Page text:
Vista Outdoor shares plummeted on Tuesday after it said it would stop making firearms, and focus on other product lines including bullets and water bottles.
Vista will explore a sale of Savage and Stevens firearms as part of a review that began in November, the company said in a statement. "Vista Outdoor is excited about the potential of each of our core businesses, particularly ammunition, which is our largest core business," said Vista CEO Chris Metz.
Since a mass shooting at a Florida high school killed 17 people in February, retailers including Dick's Sporting Goods have , while Citigroup in March said it would no longer do business with those who don't
Metz alluded to the impact of politics on the business in a conference call Tuesday, saying "unexpectedly, the election results turned the shooting sports industry upside down."
While gun rights advocates favored Donald Trump in his White House bid, his election had a dampening effect on gun sales, which tend to pick up along with calls for gun control.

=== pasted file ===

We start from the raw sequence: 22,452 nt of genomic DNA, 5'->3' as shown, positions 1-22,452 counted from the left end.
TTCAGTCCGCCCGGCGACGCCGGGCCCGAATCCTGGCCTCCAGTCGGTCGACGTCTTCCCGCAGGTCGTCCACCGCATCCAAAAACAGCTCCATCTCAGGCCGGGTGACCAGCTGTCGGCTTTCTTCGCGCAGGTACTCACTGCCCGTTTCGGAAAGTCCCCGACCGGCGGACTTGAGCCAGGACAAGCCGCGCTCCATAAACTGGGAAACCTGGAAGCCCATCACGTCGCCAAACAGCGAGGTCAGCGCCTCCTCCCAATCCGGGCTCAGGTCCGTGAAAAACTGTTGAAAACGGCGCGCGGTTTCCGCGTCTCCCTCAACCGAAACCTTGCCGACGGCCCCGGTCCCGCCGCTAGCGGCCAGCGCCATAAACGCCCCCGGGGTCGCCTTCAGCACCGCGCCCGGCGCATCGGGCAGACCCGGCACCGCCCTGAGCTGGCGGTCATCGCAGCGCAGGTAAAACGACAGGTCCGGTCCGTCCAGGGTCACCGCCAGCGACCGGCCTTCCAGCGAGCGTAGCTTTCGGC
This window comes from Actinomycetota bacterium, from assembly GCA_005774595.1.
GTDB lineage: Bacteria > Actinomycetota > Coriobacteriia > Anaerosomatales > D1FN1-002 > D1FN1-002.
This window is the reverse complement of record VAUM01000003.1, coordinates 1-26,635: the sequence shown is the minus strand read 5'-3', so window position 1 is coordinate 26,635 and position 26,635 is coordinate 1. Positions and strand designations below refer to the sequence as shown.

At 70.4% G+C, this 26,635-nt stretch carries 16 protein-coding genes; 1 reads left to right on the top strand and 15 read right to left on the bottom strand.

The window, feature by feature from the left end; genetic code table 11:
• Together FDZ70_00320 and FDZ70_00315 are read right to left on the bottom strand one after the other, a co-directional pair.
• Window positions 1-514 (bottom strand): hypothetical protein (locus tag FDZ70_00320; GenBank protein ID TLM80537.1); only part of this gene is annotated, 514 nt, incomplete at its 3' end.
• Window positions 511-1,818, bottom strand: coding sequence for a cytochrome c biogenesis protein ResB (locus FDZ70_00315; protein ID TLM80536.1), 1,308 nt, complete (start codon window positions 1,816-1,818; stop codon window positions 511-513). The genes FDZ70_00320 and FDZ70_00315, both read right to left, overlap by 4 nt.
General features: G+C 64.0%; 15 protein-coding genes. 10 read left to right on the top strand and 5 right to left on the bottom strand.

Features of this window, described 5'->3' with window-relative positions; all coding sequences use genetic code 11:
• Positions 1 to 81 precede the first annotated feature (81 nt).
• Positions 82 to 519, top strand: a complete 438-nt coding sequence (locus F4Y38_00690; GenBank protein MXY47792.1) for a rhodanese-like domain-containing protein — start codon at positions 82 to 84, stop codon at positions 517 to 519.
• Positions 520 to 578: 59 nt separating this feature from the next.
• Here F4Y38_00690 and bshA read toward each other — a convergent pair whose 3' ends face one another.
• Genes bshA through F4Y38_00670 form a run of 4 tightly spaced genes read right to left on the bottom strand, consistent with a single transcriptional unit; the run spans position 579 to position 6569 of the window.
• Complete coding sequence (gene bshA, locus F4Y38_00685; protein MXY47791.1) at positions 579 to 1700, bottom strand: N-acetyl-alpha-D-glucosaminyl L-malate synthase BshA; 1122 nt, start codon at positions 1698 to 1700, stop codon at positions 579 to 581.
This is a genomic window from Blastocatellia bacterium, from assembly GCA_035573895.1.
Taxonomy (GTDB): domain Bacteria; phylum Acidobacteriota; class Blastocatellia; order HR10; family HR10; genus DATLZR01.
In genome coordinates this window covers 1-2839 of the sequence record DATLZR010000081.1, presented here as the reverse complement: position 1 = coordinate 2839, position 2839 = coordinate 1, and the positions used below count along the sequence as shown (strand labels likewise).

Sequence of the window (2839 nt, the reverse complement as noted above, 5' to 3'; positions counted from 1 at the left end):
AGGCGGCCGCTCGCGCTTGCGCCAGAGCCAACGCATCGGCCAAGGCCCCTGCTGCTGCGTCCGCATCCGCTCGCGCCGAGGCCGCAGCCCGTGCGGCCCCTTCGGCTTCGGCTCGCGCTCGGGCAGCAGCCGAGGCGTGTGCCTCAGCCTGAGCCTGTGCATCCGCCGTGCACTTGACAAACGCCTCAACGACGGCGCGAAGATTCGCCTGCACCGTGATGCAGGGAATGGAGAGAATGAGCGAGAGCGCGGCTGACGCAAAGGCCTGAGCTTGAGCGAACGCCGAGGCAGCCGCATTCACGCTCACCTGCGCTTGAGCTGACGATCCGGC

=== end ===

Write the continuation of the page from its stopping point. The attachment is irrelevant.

"The bottom line is this, the company grew too fast and beyond its core," said Metz.
Shares of Vista, which reported a fiscal fourth-quarter loss of $15.9 million on revenue of $571.2 million, fell as much as 15 percent.
Visa's shift comes as debt-riddled Remington Outdoor goes through bankruptcy.
American Outdoor Brands, formerly known as Smith & Wesson, saw its profits slide 90 percent last year, while Sturm Ruger has also reported double-digit declines in profit.